Comfort Of Strangers





Beth Orton takes in the comfort of strangers in her new album. However by the record’s finish those strangers are now close friends and devoted fans. Anyone that wrote her off after her last release, Daybreaker, is required to snuggle up and spend some quality time with Comfort Of Strangers. This is not a request. Her minimalist approach to this album is a departure from past efforts and features Orton on piano, harmonica and guitar with producer Jim O’Rourke on bass. More folk and no dance, at times Orton covers heavy subjects such as letting go of a relationship gone sour, as in “Shadow Of A Doubt”. “Worms”, the first track, is the most upbeat and strikes a remarkable sameness to something Fiona Apple would write. Orton’s quick delivery of lyrics and piano-driven beats run rampant throughout it. The rich and thick textures that abound on “Absinthe” are only sweetened by Orton’s beautiful vocal range. “Conceived”, the first single from the LP, boasts strings, a huge chorus and has the potential to win people over again, like her first two albums did. Another standout tune is “Heart Of Soul” that starts off slow and introverted before turning into a loud and warm cry for putting love in your heart. What makes this work special is that it comes across as a more substantial album that most of her counterparts have brought to the table. Female singer songwriters are a dime a dozen, but this is more than just a “sipping tea while at Starbucks” listen. This is the real deal.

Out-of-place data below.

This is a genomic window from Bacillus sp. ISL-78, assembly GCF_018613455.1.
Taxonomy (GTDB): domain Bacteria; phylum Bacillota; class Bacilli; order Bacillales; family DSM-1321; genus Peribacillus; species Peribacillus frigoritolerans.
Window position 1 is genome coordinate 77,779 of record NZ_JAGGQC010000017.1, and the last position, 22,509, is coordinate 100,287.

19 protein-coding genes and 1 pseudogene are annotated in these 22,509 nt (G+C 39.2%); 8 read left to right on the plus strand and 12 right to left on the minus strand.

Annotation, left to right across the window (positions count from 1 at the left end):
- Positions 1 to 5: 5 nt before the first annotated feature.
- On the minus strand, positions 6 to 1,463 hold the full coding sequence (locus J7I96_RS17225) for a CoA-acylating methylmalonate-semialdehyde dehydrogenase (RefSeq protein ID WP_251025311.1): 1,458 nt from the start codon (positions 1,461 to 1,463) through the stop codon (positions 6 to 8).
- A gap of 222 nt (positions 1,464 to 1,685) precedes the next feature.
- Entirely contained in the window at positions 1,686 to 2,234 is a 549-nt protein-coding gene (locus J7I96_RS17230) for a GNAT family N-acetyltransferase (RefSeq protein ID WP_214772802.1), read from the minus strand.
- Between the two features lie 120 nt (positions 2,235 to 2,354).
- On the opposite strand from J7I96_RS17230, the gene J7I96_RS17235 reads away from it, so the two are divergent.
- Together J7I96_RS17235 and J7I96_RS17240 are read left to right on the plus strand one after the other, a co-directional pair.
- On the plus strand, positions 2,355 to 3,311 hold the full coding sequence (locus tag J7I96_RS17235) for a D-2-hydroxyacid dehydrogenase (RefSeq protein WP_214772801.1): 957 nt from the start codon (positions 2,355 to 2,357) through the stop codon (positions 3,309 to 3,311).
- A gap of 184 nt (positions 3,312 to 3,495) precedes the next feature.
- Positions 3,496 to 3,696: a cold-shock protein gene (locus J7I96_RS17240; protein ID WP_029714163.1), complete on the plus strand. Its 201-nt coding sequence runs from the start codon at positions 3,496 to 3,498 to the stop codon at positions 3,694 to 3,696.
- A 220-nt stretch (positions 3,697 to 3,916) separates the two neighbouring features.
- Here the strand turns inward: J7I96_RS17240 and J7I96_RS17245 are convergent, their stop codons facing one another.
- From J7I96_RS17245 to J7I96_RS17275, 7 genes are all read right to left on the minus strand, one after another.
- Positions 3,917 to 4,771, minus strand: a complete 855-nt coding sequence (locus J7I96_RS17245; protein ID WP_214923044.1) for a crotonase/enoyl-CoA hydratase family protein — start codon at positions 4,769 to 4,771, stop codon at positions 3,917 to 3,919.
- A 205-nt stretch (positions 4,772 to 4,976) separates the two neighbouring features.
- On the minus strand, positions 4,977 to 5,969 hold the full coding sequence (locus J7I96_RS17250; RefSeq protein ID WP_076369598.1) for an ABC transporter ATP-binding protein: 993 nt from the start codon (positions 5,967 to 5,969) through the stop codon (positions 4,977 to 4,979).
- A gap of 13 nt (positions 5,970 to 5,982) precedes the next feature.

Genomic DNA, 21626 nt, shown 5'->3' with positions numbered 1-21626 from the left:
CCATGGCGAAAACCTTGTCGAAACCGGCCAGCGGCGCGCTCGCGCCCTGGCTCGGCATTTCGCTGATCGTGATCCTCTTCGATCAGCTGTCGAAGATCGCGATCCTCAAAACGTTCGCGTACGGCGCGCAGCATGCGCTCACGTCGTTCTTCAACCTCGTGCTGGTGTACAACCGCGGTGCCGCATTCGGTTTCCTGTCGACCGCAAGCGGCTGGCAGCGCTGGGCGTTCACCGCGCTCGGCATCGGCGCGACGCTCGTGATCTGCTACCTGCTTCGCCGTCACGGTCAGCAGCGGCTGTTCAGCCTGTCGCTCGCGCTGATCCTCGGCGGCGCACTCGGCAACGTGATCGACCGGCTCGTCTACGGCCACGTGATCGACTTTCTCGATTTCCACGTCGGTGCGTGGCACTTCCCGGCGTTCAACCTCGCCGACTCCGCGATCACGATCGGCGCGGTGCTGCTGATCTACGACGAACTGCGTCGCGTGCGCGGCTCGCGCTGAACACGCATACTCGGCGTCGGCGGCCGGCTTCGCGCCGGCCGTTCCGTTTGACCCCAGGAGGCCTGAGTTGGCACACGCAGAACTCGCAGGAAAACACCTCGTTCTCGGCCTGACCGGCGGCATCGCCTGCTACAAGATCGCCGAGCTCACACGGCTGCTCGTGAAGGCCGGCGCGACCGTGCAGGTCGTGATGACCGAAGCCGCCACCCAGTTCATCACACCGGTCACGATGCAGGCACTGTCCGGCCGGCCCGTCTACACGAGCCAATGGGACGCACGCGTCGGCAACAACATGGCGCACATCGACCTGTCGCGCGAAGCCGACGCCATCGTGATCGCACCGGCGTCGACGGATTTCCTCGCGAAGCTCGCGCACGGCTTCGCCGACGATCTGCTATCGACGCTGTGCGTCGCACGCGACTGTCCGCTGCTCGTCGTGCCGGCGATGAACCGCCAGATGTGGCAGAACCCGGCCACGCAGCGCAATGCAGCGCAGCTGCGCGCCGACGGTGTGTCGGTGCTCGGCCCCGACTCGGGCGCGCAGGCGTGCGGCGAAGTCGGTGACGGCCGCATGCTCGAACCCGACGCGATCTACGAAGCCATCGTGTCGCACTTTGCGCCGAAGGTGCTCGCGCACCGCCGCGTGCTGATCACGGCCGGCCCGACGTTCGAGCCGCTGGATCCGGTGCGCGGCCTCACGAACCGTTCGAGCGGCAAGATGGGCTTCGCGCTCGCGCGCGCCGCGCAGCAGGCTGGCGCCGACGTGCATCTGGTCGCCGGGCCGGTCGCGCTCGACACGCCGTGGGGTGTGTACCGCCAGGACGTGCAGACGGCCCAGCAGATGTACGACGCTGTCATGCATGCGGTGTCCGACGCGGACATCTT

Beth Orton
Astralwerks

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Comfort Of Strangers